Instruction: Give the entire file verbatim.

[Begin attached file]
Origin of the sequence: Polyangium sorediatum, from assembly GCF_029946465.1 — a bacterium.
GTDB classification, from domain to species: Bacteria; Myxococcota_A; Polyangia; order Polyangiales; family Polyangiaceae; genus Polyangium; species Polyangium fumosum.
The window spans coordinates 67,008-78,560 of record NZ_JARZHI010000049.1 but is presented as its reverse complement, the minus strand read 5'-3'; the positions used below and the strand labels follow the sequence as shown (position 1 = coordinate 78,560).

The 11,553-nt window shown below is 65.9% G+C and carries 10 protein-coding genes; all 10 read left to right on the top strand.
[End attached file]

Origin of the sequence: Polyangium sorediatum, from assembly GCF_029946465.1 — a bacterium.
GTDB classification, from domain to species: Bacteria; Myxococcota_A; Polyangia; order Polyangiales; family Polyangiaceae; genus Polyangium; species Polyangium fumosum.
The window spans coordinates 67,008-78,560 of record NZ_JARZHI010000049.1 but is presented as its reverse complement, the minus strand read 5'-3'; the positions used below and the strand labels follow the sequence as shown (position 1 = coordinate 78,560).

The 11,553-nt window shown below is 65.9% G+C and carries 10 protein-coding genes; all 10 read left to right on the top strand.